Responding to this article quoted to me by @J.E.S :
I once wrote this elsewhere: Human and Chimp Similarity - Scientific Evidence - The BioLogos Forum
What about Thompkins work?
Very familiar with his work. Tomkins seems like a nice guy, but his study is deeply flawed. The data is freely available and I reproduced his work for fun. I found he made some large errors, by excluding some basic controls. Including the controls, we find the human/chimp reads similarity is about 98%. For comparison, the similarity of mice/rats is about 80%.
Mice and rats are the same “kind.” Seems that humans and chimps are too.
I could show you his error if you are interested.
I would be interested in seeing the error…
How exactly do we figure out the percentage similarity between organisms’ DNA???
There are many ways to do it. Some are better than others. The exact number isn’t important. The key thing is to lay the number alongside controls https://en.wikipedia.org/wiki/Scientific_control . It is the relationship between the computed similarity and the controls that allows us to interpret it.
Tompkins proposal is reasonable. He suggests measuring similarity between chimp “reads” (short fragments of raw data) and the human assembled genome, to eliminate bias introduced by using the human genome to scaffold the chimp genome. That is a good idea, clever really. Let’s use it.
So Tomkins takes chimp reads, and computes the average similarity between these reads and the reference genome. He computes about 85% (chimp read -> human genome). I agree that is what he got, and I get the same number as him. But how much is because of error in the reads? There are no controls, so we do not really know.
85% = (chimp read -> human genome)
How do we solve this? We add controls. Let’s try a few. We could add some more data to our analysis. Let’s say we look at the chimp genome too. Here is approximately what we get…
87% = (chimp read -> chimp genome)
Hmm. That isn’t right. No chimp is that different from their genome. We expect something closer to 100%. We can try another control. How about adding human reads, and seeing what we see there.
89% = (human read -> human genome)
87% = (human read -> chimp genome)
Hmm, so we see the same problem here. All humans are less than 0.5% different, so something clearly wrong is happening. What is going on?
It turns out this identifies a big problem, that would be obvious to those who sequence genomes. There is a lot of random error in reads (it is raw data after all). The error in the final genome is a lot lower, because the errors in individual reads cancels out. The error in the reads, however, is artificially lower similarity computed against the genome.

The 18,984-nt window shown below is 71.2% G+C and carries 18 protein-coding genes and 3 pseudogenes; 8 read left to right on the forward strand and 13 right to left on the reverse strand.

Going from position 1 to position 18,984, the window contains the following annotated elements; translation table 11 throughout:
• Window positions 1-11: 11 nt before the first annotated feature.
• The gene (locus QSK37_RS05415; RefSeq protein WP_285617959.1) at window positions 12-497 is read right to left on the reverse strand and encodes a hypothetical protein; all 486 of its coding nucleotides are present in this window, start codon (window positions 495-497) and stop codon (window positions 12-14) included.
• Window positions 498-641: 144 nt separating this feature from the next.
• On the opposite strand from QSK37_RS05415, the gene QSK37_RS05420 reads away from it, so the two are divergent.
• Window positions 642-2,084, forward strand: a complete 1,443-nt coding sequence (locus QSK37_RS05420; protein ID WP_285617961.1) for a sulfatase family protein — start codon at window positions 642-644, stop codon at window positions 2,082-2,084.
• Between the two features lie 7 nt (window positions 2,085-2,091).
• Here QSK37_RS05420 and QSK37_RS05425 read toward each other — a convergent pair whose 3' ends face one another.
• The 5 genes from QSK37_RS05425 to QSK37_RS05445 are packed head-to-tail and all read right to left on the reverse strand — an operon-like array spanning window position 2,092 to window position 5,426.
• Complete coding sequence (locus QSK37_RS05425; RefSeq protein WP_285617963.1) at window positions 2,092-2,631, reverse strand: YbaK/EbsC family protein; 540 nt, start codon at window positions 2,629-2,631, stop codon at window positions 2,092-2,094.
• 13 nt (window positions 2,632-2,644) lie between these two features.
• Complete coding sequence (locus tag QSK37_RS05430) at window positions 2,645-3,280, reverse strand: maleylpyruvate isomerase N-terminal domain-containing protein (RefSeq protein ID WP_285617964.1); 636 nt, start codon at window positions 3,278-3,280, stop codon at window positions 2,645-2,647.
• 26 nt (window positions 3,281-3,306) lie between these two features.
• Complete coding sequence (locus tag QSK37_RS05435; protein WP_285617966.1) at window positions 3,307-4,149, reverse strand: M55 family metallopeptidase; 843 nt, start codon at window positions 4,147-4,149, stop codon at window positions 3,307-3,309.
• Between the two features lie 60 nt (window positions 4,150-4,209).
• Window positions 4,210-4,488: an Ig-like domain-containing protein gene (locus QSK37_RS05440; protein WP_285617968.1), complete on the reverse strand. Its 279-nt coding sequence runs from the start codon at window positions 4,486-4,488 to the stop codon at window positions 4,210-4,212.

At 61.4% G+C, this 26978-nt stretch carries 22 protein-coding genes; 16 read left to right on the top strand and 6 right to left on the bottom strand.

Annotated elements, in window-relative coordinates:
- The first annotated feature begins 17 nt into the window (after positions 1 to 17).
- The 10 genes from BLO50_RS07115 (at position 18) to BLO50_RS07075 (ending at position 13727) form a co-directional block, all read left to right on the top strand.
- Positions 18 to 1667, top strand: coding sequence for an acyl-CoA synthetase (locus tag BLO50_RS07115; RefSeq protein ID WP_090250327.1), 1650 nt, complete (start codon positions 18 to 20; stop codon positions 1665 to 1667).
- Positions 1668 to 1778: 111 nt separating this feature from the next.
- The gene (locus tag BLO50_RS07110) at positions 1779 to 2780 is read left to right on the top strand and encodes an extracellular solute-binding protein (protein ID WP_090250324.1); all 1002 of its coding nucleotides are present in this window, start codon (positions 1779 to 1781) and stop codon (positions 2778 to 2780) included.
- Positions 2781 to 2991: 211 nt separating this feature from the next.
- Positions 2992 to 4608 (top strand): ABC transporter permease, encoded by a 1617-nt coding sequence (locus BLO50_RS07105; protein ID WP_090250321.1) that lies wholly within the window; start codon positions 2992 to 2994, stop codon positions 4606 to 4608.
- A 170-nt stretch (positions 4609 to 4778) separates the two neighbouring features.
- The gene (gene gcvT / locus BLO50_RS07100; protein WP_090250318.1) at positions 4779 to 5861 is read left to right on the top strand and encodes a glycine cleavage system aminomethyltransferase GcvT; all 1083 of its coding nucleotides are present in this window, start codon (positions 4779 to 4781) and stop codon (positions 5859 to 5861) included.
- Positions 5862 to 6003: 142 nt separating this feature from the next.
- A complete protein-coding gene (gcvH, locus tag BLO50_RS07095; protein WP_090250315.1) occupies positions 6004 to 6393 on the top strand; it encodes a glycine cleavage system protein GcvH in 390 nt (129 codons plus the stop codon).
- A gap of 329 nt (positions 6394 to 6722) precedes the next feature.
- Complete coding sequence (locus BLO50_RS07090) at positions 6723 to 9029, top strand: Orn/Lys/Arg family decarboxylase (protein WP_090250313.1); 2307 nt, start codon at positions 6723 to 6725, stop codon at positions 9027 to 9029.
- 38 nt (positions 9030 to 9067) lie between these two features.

Is there a way to fix this? Yes there is! We can subtract out the amount of error in the data, by bringing chimp and human reads close to 100% when measured against their own genomes.
There are two ways to compute the similarity between humans and chimps this way…
98% = 100 - (human read -> human genome) + (human read -> chimp genome)
98% = 100 - (chimp read -> chimp genome) + (chimp read -> human genome)
We can do this over and over again, for every individual (human or chimp) that we have data. We have a lot of a lot like this, and the percent difference comes out, by Tompkins method, to be about 2% different or 98% the same , when you take the controls into account to subtract out the sequencing error.
But what does 2% or 98% mean any ways? How do we interpret that? Controls to the rescue. Let’s take mice and rats, animals most YECs think are of the same kind. “Microevolution” (to borrow their term) can account for the differences here. We can measure this the same way we measured the difference between human chimp. It is critical to measure the same way, so we can compare the numbers. We get approximately…
82% (mice - rats)
And that is compared with…
98% (human - chimp)
In evolutionary theory, there is mathematical theory that explains strange result. We can predict that there will be about 10x more differences between mice-rat than human-chimp (18% vs 2%), just as we see in the data. In the YEC world, this is clear evidence that humans and chimps genomes look like they are the same kind. Maybe God made us separate, but disproving evolution was not one of his design goals.
Of course, if you do not like my correction to Thompkin figures, you could always just look at the mice read to rat genome numbers. The uncorrected number is about…
70% = (mice read -> rat genome)
85% = (chimp read -> human genome)
Which is clearly below 85%, leaving us with the same interpretation. Humans and chimps are more similar than mice and rats. This is explained by the mathematical formulas of evolution, but is strange in YEC. At the very least, it tells us that God is not nearly as concerned about disproving evolution as we are.
NOTE: The numbers here are approximate, rounded off for clarity of text. This is post is supplemented well with this one: Common Descent: Humans and Chimps / Mice and Rats